Paris in the 1920s. The American journalist Jake and his friends spend the time at cafés. He has a special interest in his ex-fiancée Lady Ashley. They take a vacation in Pamplona to watch the bull-fights.Written by
In May 1933, RKO Studios attempted to adapt Ernest Hemingway's 1926 novel "The Sun Also Rises" for the silver screen. However, censor James Wingate rejected the film's screenplay arguing the premise of the story, a man's impotency, violated the 1930 Motion Picture Production Code. After Joseph I. Breen became head of the Production Code Administration (PCA) in 1934 and the Code became stringently enforced, Breen successfully prevented for this film from being made until after his retirement in 1954. See more »
When Jake and Brett ride in the cab in 1922 Paris, cars from the 1940s and 50s can be seen through the cab's rear window. See more »
There are several films from the '40's to the '60's that I prefer to experience, rather than jump into Pauline Kael's skin. Let her successors dissect and occasionally say something of pith.
George Herbert said, "Time is the rider that breaks youth."
All the principal characters in this sad tale are broken. In their dissipation and aimless, joyless pursuits, they didn't stand for much of anything. It has been said that the cast was just too old for these roles. But they looked perfect for their roles, a group of people who were caught in a tepid tide pool, waiting to be washed out to sea. They were all tarnished goods.
I was especially impressed by Errol Flynn's performance. Of all of them, he was the most pitiful. Remember the song, "Tired of living and scared of dying?" That's him-a far cry from Captain Peter Blood.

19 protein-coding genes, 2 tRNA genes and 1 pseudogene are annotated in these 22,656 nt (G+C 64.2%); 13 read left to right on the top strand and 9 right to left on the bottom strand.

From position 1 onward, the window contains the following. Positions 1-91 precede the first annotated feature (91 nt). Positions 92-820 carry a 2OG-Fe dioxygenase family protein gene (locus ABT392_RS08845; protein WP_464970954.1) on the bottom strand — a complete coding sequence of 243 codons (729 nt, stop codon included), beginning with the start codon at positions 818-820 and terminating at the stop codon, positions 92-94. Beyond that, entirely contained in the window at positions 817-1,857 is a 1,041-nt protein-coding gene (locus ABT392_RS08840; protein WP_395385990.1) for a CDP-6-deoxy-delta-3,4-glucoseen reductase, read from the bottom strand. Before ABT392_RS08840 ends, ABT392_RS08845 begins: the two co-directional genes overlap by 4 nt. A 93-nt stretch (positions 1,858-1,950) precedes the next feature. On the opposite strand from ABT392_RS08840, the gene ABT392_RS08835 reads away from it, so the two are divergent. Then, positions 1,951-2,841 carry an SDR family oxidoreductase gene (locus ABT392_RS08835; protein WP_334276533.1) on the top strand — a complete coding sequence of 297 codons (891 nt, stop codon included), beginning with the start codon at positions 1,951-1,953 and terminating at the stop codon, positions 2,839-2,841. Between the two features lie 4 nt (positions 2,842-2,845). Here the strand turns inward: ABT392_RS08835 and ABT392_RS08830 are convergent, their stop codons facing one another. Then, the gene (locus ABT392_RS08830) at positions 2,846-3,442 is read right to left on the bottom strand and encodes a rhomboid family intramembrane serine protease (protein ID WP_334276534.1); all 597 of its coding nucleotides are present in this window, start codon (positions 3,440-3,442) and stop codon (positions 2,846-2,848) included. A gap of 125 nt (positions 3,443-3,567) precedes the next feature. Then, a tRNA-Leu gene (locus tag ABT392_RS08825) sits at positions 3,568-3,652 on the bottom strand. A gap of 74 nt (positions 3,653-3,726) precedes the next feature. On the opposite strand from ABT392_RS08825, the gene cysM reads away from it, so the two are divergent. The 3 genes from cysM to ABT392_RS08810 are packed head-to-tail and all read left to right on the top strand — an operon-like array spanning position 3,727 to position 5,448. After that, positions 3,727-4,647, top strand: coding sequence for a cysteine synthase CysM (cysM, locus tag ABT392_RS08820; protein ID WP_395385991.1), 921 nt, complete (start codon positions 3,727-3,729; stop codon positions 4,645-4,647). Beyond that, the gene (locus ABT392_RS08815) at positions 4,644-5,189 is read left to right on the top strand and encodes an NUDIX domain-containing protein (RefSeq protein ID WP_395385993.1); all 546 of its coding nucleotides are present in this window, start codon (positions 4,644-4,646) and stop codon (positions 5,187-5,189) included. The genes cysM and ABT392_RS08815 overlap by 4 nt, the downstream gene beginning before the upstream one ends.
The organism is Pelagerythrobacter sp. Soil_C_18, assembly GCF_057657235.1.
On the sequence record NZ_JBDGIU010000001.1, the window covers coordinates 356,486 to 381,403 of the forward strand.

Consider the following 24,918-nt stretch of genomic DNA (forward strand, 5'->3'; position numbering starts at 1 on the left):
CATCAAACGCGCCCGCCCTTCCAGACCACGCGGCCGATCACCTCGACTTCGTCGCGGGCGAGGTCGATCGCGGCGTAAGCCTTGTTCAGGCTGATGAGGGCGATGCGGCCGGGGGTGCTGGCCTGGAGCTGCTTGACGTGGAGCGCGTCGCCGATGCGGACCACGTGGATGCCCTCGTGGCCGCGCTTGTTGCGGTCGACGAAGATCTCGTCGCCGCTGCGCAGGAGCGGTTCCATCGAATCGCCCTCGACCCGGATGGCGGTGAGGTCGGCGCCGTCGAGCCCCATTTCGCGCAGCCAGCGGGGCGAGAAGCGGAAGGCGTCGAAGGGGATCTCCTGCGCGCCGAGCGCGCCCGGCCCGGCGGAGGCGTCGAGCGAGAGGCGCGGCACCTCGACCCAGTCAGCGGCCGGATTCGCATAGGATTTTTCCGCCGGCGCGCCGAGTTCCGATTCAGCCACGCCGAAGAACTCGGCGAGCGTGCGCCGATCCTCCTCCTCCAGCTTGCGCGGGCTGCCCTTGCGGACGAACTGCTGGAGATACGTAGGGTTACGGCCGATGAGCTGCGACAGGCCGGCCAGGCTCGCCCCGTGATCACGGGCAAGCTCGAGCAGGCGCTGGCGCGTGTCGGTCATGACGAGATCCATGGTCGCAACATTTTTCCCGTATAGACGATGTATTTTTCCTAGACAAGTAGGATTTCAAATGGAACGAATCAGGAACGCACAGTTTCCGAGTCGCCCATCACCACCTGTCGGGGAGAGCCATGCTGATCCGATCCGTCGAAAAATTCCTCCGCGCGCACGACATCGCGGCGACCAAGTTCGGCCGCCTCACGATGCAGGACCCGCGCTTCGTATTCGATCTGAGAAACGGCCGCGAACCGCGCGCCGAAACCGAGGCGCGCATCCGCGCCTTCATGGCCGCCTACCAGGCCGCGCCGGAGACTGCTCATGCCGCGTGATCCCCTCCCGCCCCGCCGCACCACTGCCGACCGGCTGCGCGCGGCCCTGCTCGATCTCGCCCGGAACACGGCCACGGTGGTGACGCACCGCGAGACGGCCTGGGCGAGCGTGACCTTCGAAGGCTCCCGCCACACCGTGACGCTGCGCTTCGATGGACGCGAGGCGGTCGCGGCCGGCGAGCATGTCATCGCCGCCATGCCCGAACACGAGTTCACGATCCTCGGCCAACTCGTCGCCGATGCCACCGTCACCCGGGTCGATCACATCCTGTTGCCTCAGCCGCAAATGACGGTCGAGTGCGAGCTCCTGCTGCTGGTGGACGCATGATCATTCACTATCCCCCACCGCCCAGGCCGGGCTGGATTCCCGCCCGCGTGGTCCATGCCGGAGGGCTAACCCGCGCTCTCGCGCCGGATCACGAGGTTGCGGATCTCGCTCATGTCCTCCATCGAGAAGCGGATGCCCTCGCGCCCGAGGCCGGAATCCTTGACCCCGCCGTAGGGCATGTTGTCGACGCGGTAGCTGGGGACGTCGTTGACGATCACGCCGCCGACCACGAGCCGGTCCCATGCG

Next is Robert Cohn (Mel Ferrer). He was a rich aimless child, eager to fasten himself to others, like a limpet. College had done nothing for him, except to make him an even greater useless snob. Then Lady Brett transformed him into a swine before casting him aside, because 'she couldn't stand his damned suffering.' After a crushing defeat at the hands of Brett and her bullfighter, he wisely headed home to Frances, if she would still have him.
Now we come to Jake and Lady Brett Ashley. These two truly loved one another, but in a very unhealthy way. She lost a husband to the Great War and never recovered. He gave "more then his life" to the war. His impotence was probably not the real reason Brett would not marry him, nor he, her. Damaged goods.
This film is excellent. Important, as is the book, emotional Tours De Force. Hemmingway is incredible.
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